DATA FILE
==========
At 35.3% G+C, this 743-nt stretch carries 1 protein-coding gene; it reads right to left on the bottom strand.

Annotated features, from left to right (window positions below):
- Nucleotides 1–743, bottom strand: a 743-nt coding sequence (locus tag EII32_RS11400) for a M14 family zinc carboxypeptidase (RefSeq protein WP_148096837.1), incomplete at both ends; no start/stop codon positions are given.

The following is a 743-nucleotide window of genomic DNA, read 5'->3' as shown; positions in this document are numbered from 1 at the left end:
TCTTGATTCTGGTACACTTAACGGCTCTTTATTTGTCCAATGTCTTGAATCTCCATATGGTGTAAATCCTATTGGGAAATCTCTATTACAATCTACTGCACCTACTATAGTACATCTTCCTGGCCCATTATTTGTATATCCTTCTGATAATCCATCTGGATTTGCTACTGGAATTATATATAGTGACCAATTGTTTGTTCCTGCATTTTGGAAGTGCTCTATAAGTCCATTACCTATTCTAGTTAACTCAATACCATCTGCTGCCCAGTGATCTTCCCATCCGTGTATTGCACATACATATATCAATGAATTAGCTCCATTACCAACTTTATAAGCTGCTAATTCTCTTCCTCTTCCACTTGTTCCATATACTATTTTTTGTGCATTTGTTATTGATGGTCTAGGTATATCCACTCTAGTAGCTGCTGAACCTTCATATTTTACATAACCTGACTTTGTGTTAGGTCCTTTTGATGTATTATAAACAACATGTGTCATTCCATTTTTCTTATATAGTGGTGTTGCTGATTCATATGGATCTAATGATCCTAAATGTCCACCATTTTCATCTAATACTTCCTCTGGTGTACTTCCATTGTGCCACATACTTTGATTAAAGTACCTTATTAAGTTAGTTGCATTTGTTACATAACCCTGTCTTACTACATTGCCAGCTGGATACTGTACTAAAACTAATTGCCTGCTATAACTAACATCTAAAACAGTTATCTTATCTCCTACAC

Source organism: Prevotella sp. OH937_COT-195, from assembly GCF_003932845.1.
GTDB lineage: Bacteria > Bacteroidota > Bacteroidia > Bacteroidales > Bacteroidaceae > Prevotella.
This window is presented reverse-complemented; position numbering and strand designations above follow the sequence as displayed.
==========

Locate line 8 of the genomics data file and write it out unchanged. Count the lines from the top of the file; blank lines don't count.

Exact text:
This window is presented reverse-complemented; position numbering and strand designations above follow the sequence as displayed.